Today researchers announced that they've been able to restore tonal hearing in guinea pigs with the new method of gene delivery.
The team implanted “bionic ears” in deaf guinea pigs, whose auditory systems are very similar to humans’. With the device, then, they delivered DNA that coded for a protein called brain-derived neruotrophic factor (BDNF), which encourages nerves to grow. The DNA was taken up by cells in the cochlea and, after two weeks, the nerves had grown significantly toward the electrodes. When the guinea pigs’ hearing was tested they found that animals that were once completely deaf had their hearing restored to almost normal levels.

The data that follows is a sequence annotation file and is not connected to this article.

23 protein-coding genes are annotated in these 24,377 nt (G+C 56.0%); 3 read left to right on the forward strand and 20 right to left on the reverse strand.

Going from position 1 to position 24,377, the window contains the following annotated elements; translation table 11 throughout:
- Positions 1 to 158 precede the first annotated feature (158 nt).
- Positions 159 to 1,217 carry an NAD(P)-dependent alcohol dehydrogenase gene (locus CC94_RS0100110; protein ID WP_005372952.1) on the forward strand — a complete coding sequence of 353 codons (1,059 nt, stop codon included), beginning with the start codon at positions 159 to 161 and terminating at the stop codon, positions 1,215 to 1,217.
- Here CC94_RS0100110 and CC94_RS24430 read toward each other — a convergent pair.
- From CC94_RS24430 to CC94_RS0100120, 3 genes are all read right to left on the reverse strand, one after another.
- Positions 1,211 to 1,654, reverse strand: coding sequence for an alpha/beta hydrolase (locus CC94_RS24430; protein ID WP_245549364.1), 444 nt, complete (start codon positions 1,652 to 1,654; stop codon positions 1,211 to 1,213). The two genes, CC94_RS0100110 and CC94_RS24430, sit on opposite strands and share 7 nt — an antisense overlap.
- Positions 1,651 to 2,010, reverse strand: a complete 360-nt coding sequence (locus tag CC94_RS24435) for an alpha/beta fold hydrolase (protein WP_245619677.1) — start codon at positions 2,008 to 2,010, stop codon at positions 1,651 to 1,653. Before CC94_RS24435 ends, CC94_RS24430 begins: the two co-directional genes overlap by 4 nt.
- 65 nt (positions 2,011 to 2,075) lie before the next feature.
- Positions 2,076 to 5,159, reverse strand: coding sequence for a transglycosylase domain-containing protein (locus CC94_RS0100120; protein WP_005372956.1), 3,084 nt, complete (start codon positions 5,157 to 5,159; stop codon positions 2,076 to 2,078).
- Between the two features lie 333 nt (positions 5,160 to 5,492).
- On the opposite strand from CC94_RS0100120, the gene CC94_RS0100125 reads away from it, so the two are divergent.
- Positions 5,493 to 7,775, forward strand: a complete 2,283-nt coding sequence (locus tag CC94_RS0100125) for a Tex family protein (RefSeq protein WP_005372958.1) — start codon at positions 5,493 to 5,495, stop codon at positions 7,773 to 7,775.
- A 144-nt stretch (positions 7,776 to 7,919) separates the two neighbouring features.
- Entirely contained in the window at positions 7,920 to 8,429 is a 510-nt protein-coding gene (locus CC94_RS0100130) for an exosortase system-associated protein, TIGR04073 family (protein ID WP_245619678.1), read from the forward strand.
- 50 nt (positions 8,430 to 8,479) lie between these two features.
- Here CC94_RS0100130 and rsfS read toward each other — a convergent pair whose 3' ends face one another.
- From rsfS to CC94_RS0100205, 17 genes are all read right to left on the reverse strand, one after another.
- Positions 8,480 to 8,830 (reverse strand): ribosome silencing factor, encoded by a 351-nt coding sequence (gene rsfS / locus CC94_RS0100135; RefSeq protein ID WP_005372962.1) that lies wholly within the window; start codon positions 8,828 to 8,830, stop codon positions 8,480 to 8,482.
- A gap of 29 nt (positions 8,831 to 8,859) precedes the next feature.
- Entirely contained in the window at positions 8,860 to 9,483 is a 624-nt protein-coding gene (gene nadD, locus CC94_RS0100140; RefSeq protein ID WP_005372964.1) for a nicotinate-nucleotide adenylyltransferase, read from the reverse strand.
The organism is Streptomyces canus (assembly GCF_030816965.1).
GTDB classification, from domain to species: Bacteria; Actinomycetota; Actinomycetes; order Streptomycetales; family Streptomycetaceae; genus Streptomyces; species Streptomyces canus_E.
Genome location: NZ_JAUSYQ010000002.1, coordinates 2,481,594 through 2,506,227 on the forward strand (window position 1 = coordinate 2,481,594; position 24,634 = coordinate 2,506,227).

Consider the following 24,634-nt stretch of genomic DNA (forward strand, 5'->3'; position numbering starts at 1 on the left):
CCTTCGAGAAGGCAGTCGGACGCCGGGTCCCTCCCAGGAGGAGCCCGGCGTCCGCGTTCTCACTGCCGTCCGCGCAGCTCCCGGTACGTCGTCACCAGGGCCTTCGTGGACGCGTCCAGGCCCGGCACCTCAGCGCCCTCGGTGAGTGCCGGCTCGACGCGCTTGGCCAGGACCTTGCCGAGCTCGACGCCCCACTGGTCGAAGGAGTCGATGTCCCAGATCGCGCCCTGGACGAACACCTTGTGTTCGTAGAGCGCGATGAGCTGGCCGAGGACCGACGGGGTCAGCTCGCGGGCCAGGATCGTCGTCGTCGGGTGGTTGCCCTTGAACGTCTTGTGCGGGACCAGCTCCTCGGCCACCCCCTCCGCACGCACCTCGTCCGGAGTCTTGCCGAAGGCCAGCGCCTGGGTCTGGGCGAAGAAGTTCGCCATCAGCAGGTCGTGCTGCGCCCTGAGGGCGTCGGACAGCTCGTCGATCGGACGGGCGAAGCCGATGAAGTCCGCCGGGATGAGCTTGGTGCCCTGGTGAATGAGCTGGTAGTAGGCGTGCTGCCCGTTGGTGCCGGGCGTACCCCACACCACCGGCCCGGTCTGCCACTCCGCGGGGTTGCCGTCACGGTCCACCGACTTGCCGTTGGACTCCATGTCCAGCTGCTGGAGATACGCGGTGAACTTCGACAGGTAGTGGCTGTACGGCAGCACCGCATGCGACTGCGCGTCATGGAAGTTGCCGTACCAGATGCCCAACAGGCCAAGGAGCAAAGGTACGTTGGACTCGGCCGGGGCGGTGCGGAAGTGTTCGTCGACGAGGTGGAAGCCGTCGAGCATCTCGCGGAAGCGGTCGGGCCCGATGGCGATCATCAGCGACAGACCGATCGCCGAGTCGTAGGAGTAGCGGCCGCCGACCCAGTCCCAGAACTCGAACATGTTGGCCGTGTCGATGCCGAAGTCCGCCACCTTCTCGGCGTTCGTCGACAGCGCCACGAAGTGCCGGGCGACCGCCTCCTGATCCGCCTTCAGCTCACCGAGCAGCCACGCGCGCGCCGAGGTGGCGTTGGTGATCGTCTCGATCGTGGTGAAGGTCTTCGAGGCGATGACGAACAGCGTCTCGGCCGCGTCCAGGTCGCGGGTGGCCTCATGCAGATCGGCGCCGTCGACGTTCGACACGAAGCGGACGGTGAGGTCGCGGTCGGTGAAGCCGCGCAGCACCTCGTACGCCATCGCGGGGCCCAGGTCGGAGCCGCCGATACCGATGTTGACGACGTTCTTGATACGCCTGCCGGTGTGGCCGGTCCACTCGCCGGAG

It’s unclear, however, whether the treatment will work long-term: neuron production in the guinea pigs dropped off six weeks after the gene therapy. Researchers are also unsure whether tones heard after this treatment accurately reflect how they sound with normal hearing.
The technique is very close to being ready for human trials, where some of these questions should be answered. If it proves successful in clinical trials, the technique of combining gene therapy with device could also be used for other implants like retinal prosthesis and deep brain stimulation.